If you haven’t heard of DuckDuckGo, it’s a tiny browser that only gets a fraction of the traffic that Google does. If we’re being honest, it gets only a fraction of the web traffic that Bing does. The search engine does have some pluck though and bills itself as the engine of choice for those who value their privacy.
In fact, blocking trackers is DuckDuckGo’s main selling point. It is the overriding reason that those who use the tiny search engine don’t simply go somewhere else.
That’s why when Jack Edwards discovered that DuckDuckGo did not stop data flows to Microsoft’s Linkedin domains or their Bing advertising domains, the company received fierce backlash from their user base, who felt betrayed.
The reason that DuckDuckGo was in the habit of letting Microsoft trackers through lies in the fact that they’re in an advertising partnership with the much larger company. To block all their trackers would be to cut off their own revenue streams and the company makes a big chunk of its revenue via Microsoft Advertising.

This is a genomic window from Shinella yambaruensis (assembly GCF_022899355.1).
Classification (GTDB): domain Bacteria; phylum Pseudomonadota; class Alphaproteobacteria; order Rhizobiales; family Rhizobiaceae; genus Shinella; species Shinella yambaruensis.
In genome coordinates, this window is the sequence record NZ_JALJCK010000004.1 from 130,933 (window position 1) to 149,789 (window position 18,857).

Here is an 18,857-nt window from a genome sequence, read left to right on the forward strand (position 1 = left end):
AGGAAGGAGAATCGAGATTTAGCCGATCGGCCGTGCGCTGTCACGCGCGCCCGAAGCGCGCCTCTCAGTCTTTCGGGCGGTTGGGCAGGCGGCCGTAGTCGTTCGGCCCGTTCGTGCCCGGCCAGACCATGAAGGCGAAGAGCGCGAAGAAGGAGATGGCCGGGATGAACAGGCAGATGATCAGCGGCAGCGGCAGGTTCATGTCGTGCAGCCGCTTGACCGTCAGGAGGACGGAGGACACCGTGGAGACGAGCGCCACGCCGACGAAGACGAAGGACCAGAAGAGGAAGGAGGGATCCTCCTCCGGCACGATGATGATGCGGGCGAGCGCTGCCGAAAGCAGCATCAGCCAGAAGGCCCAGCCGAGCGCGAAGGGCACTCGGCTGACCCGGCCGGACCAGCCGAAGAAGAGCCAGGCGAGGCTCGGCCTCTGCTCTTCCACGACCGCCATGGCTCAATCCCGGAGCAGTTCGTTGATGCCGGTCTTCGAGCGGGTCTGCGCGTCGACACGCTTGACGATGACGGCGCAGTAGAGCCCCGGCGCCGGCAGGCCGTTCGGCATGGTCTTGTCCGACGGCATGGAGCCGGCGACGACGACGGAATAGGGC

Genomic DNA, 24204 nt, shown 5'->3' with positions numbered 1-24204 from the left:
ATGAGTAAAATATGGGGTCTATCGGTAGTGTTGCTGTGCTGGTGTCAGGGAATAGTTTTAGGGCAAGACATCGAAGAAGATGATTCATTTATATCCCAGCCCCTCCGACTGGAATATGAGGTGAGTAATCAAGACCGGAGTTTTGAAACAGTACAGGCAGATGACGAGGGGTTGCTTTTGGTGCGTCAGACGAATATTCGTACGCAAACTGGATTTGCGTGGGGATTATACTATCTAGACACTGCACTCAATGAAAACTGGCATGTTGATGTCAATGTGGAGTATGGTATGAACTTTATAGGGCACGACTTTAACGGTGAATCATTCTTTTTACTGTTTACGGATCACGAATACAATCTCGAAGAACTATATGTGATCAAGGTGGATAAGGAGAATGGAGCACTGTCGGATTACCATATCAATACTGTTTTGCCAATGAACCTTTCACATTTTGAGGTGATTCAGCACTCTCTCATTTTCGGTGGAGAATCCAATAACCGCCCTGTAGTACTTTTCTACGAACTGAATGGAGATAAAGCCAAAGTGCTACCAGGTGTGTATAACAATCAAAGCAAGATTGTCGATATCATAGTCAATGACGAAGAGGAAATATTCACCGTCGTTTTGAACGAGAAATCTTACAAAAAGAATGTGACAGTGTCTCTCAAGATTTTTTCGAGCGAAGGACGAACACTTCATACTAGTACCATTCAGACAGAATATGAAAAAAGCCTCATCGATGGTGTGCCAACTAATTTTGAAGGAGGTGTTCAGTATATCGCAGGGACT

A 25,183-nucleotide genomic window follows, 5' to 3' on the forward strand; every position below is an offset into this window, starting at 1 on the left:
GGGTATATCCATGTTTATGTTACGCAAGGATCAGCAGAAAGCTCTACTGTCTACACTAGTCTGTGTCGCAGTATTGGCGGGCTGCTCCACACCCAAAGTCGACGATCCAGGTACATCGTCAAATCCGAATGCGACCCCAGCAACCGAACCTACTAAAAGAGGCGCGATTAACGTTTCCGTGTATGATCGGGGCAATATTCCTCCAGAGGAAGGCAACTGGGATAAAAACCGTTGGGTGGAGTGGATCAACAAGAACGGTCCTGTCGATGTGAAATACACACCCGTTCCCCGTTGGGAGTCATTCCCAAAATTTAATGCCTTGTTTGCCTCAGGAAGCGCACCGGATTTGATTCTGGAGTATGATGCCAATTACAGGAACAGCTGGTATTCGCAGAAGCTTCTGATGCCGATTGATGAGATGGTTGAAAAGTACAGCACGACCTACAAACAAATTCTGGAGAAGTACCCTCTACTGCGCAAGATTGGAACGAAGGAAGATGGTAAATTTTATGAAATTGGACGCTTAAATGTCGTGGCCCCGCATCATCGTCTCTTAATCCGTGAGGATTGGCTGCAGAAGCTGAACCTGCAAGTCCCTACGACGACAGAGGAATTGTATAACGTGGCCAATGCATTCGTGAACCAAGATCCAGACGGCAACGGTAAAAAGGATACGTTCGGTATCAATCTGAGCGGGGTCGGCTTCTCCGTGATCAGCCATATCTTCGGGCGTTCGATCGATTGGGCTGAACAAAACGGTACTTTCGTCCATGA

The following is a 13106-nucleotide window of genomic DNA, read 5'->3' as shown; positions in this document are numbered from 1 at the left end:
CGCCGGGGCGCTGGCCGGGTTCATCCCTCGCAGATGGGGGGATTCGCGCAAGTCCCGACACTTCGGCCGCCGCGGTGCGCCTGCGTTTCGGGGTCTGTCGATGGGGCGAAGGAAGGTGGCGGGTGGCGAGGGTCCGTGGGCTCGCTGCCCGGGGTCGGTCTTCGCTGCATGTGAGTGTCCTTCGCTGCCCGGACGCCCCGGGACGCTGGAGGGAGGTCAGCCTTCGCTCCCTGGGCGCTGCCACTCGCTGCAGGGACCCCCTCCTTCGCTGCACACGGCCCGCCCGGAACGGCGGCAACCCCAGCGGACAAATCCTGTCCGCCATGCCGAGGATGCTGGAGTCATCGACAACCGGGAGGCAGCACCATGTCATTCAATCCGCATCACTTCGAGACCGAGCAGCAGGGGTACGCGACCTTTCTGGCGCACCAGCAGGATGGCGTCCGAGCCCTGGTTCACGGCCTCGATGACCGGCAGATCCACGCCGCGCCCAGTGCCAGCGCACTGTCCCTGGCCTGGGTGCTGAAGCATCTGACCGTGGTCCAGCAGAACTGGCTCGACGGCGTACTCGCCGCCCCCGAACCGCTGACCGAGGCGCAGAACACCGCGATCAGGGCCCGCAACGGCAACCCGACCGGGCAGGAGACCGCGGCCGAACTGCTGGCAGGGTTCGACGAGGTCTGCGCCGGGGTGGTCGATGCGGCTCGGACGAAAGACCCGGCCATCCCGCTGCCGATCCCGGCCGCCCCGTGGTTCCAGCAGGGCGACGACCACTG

The backlash against the discovery, posted and widely shared on Twitter, prompted CEO Gabriel Weinberg to issue a statement.
Weinberg’s statement reads:
“Recently, I’ve heard from a number of users and understand that we didn’t meet their expectations around one of our browser’s web tracking protections. So today we are announcing more privacy and transparency around DuckjDuckGo’s web tracking protections.”
The new policy can be summed up as follows: DuckDuckGo will now block most of Microsoft’s trackers for most of the time. They are making exceptions for trackers used by Microsoft Advertising, because without that, the company would be down a vital revenue stream.
Significantly, this means that all third-party trackers affiliated with Microsoft are now blocked, and while it’s not a perfect solution, it should be enough to mollify the engine’s user base.